With swoosh, Kenyans buy into snow job


NAGANO, Japan -- It's Orwell at the Olympics, a test-tube baby sprung to sporting life. Meet the Kenyan cross country ski team, a Nike creation soon to be masquerading as a feel-good story of the Nagano Games.

No one forced Philip Boit and Henry Bitok to quit track and field for cross country skiing. Still, you should know that they're the products of a Nike brainstorm session, because CBS sure as heck isn't going to tell you.

CBS workers are parading around Nagano in winter coats with Nike swooshes. They wouldn't dare squeal on their corporate bedfellows when they're getting freebie apparel.

Of course, CBS isn't alone in selling out.

Prince Albert? Nike.

The People's Republic of China? Nike.

The moon, the stars and the heavens above? Nike.

Somehow, everyone's favorite shoe company missed the once-innocent, now-corrupted Jamaican bobsled team -- Reebok gets a crumb now and then. But not to be denied, the evil empire trotted out the Kenyans yesterday.

It was quite a scene at Nike's dazzling Olympic headquarters, a drab, gray building that once housed a car dealership. Slick videos, Kenyan food, Finnish coaches -- everything but geisha girls for the assembled media.

The interpreter wore Nike socks. The Kenyan uniforms hung on proud display. Former Olympic champion Kip Keino wore Mizuno boots, but rest assured, he won't make that mistake again.

Know what's amazing? Nike doesn't deny concocting this scheme. Its press release proudly recalls the day a company vice president asked, "Kenyans are such good runners. Why can't they become great cross country skiers?"

Corporate heads bobbed in unison, one call led to another, and an Olympic team was born.

"The impetus came in a partnership of discussions," said Steve Miller, Nike's director of Asian marketing. "Finnish athletes came BTC to Kenya to train. We sponsor the Finnish national team. The discussion grew out of that."

"We needed a lot of assistance. Nike decided to assist us."

Philip Boit, Kenyan cross country skier

You think the Kenyans volunteered for frostbite duty on their own?

They were urged to try the new sport by their former coach with the Kenyan national track and field team, who had moved on to Finland after getting fired.

Boit, the cousin of former 800-meter world-record holder Mike Boit, said they heard the term "cross country," and figured the sport would be like running.

And when they discovered otherwise?

"They were surprised," their Finnish coach, Jussi Lehtinen, said.

Surprised, and "really freezing so much," Bitok said.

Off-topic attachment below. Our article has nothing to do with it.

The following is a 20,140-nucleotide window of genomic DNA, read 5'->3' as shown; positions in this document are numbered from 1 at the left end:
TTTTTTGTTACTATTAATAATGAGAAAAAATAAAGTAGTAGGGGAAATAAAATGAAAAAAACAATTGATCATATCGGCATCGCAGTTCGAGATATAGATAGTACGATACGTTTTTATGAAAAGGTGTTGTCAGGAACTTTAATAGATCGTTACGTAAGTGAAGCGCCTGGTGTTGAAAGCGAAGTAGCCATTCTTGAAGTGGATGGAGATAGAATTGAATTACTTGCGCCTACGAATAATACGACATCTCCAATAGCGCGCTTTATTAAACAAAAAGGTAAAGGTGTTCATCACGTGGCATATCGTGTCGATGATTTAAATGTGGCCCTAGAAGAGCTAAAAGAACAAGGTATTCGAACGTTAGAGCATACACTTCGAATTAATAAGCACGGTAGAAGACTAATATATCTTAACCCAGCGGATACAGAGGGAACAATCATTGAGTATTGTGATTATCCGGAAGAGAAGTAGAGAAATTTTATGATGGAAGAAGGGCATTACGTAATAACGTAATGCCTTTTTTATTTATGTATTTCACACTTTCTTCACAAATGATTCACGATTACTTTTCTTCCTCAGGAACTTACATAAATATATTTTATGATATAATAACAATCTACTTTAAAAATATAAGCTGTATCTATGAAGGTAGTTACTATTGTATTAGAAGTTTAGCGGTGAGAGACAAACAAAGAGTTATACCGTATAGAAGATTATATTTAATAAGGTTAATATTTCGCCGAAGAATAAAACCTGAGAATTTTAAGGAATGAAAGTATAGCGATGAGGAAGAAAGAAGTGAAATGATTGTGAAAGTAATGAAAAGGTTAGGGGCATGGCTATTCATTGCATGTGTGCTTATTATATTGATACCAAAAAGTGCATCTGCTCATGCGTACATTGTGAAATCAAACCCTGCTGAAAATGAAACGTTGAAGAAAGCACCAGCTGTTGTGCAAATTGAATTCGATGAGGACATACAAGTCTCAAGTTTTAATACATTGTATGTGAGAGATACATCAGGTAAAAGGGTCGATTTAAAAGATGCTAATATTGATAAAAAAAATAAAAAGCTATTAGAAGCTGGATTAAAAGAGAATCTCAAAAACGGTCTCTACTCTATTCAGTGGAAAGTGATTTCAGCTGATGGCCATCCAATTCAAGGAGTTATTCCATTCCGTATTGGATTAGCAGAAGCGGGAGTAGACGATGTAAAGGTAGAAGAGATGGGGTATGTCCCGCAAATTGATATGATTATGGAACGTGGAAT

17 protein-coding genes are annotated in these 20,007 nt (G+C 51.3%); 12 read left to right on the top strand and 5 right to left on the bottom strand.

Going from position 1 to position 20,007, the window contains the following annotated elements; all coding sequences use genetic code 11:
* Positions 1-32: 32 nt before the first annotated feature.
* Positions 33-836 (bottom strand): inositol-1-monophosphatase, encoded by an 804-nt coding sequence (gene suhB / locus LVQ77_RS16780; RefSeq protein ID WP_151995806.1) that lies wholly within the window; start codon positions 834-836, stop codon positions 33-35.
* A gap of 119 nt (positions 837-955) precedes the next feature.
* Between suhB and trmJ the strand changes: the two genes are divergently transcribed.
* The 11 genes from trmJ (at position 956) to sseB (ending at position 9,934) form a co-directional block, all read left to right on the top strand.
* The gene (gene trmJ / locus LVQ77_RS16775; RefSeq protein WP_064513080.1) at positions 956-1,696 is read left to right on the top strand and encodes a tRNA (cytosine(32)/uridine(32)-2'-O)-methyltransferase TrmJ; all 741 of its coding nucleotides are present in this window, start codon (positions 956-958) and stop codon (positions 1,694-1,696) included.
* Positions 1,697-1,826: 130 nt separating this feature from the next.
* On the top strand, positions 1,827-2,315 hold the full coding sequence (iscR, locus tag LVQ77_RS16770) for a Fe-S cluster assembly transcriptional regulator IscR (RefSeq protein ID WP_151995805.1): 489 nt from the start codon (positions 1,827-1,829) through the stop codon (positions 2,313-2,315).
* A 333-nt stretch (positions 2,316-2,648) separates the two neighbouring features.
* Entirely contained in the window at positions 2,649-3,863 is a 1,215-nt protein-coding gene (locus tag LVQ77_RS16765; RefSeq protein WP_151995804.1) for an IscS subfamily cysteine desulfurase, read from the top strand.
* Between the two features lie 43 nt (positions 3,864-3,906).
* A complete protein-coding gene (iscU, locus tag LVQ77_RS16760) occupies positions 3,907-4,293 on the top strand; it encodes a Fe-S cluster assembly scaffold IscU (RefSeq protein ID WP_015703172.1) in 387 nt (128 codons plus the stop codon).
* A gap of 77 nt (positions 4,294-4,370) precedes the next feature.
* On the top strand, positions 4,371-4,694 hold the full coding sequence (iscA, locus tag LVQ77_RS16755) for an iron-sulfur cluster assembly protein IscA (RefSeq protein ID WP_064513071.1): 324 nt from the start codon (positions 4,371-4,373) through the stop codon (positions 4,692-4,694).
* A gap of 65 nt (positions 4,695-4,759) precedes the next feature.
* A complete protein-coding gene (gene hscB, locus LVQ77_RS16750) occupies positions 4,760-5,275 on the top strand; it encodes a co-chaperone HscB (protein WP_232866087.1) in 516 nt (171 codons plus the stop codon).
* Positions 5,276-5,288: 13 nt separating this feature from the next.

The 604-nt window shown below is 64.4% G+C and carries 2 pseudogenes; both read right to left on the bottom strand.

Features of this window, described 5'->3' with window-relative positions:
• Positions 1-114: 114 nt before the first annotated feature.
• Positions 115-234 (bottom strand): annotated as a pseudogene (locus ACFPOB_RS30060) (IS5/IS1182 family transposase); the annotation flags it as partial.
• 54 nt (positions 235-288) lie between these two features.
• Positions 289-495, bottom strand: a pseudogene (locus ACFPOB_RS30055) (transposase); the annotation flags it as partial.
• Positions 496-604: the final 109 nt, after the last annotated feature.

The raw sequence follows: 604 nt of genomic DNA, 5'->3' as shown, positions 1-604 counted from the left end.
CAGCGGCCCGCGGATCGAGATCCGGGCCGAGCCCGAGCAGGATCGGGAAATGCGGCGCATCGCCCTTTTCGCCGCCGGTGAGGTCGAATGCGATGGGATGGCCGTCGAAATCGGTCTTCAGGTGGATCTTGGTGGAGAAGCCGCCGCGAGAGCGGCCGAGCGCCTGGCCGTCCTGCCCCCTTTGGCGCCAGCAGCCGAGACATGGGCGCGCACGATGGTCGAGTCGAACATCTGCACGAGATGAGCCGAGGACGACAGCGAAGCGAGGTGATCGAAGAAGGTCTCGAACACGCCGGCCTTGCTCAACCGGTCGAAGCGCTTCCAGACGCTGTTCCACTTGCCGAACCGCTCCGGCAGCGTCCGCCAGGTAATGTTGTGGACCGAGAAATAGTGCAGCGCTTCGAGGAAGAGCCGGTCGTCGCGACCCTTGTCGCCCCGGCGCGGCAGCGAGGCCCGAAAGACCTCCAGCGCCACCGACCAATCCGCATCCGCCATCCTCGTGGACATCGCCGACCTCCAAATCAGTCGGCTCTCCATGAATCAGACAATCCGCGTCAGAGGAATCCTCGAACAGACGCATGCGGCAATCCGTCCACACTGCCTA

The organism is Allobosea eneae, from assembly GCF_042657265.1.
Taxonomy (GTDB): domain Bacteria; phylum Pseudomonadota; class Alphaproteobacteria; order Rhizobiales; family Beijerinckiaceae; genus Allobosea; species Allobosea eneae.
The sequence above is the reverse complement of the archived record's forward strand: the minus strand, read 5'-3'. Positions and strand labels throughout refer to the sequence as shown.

The Kenyans were so unaccustomed to the cold, their toenails began to fall off. Nike just happened to locate a video of their first day of skiing. The Kenyans fell repeatedly, describing the experience with words like "terrible" and "embarrassing."

Their first time on snow was Feb. 2, 1996. Their first time on skis was Feb. 3, their first 10-kilometer run Feb. 4 and their first competition just over a year later.

"We didn't ask ourselves why," Boit said. "We have been runners. We know without a sponsor, you can't do it. We needed a lot of assistance. Nike decided to assist us.

"Traveling that far, trying to find where the snow is, is really difficult. Nobody can afford that. It's impossible. It was very nice for Nike to assist us."

In fairness, it wasn't a shotgun marriage -- Nike has sponsored Kenyan runners since the '70s. And if you want to talk exploitation, don't start with the skiers, start with Nike's third-world employees.

Boit, the 10-kilometer entrant, and Bitok, an alternate, wouldn't have reached the Olympics as runners. They couldn't stop beaming at the news conference. But truth be told, Nike basically bought their way to the Games.

Unable to qualify with their times, both Boit and Bitok achieved the minimum standard of competing in five pre-Olympic events involving five or more countries. International skiing rules allow for only one such berth per country.

Once upon a time, the Jamaican bobsled team raised money by selling T-shirts and practicing with a makeshift sled on wheels. The Nike-Kenyan-Finnish alliance isn't nearly that innocent, no matter what any of their shills say.

"I can assure you that it is not a gimmick," said Charles Mukora, chairman of the Kenyan National Olympic Committee. "You're going to hear a lot about Kenya and skiing.

"Although there is no snow in Kenya, we have very many youth studying in countries that have snow. We're going to appeal to them to take up winter sports. Those in Germany, Scandinavia, America, Canada, all of them will get this message through our embassies."

Why would a self-respecting nation want to turn its best and brightest students into Winter Olympians?

Because Nike is paying.

Because Big Brother is watching.

Because everyone else has lost his soul.

Pub Date: 2/11/98

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